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|کد مقاله||سال انتشار||تعداد صفحات مقاله انگلیسی||ترجمه فارسی|
|4660||2013||11 صفحه PDF||سفارش دهید|
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Publisher : Elsevier - Science Direct (الزویر - ساینس دایرکت)
Journal : International Journal of Information Management, Volume 33, Issue 3, June 2013, Pages 553–563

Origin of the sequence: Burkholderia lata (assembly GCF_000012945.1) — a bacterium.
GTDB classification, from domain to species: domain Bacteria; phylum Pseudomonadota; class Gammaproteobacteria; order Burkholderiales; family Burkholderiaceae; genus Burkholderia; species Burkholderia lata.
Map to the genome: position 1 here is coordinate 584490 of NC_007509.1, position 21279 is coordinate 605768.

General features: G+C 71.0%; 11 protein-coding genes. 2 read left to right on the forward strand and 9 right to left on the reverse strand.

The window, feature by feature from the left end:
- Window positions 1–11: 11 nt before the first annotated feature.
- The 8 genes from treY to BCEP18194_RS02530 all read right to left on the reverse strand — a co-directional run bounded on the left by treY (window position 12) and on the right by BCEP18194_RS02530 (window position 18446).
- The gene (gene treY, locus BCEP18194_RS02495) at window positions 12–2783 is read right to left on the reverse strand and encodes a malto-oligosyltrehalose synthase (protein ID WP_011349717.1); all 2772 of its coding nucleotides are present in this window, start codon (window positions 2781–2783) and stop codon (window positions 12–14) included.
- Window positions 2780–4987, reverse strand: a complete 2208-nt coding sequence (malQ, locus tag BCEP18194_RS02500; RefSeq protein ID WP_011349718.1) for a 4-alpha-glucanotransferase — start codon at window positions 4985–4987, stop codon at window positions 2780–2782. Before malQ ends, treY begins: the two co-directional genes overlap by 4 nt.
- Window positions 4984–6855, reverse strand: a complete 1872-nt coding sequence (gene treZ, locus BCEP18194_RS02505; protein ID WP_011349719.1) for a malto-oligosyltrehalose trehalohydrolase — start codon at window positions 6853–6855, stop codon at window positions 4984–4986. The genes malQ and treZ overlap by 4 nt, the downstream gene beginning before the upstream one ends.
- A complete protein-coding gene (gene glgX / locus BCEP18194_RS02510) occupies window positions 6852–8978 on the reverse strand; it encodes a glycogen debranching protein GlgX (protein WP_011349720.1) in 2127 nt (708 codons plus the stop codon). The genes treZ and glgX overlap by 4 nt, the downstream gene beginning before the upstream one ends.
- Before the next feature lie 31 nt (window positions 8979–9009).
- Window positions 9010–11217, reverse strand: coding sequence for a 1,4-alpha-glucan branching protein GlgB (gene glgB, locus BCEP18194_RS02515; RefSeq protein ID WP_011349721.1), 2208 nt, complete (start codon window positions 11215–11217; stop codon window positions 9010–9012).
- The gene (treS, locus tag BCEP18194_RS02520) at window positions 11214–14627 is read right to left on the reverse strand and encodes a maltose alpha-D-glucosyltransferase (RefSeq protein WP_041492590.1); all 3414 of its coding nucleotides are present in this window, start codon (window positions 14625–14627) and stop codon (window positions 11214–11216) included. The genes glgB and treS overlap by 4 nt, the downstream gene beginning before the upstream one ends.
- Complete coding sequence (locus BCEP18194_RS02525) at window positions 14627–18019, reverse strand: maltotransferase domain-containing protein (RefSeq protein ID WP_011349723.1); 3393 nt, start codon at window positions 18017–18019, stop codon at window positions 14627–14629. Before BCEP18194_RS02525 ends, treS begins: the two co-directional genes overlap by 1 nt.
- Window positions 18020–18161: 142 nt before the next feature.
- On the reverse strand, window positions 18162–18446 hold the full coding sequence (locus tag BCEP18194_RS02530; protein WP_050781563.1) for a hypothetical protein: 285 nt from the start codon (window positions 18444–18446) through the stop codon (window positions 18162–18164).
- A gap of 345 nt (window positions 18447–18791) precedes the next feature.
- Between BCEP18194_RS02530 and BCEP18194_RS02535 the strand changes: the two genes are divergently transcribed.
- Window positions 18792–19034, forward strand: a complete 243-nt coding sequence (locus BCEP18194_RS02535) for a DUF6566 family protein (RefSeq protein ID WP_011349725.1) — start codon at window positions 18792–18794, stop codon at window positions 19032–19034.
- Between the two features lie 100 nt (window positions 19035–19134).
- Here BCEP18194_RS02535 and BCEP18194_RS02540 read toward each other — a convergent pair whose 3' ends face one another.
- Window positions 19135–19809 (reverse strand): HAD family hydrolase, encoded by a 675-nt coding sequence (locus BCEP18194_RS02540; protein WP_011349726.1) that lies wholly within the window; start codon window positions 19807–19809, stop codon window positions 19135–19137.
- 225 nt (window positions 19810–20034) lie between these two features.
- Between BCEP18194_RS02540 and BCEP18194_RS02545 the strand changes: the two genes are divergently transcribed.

The extant studies have not empirically examined the possible team cognitive mechanisms that facilitate knowledge sharing in OSS teams, even though knowledge sharing is a cognitive task and an OSS team is a complex cognitive system. To fill this research gap, we adopt the perspective of transactive memory system (TMS) to explore the relationships among TMS, knowledge sharing, communication quality, and technical achievement of OSS teams. By analyzing data from 95 OSS projects with the partial least squares (PLS) method, our study demonstrates that several TMS dimensions have positive impacts on knowledge sharing behaviors and communication quality. Moreover, communication quality positively influences technical achievement of OSS teams. These findings provide useful implications for literature and practice.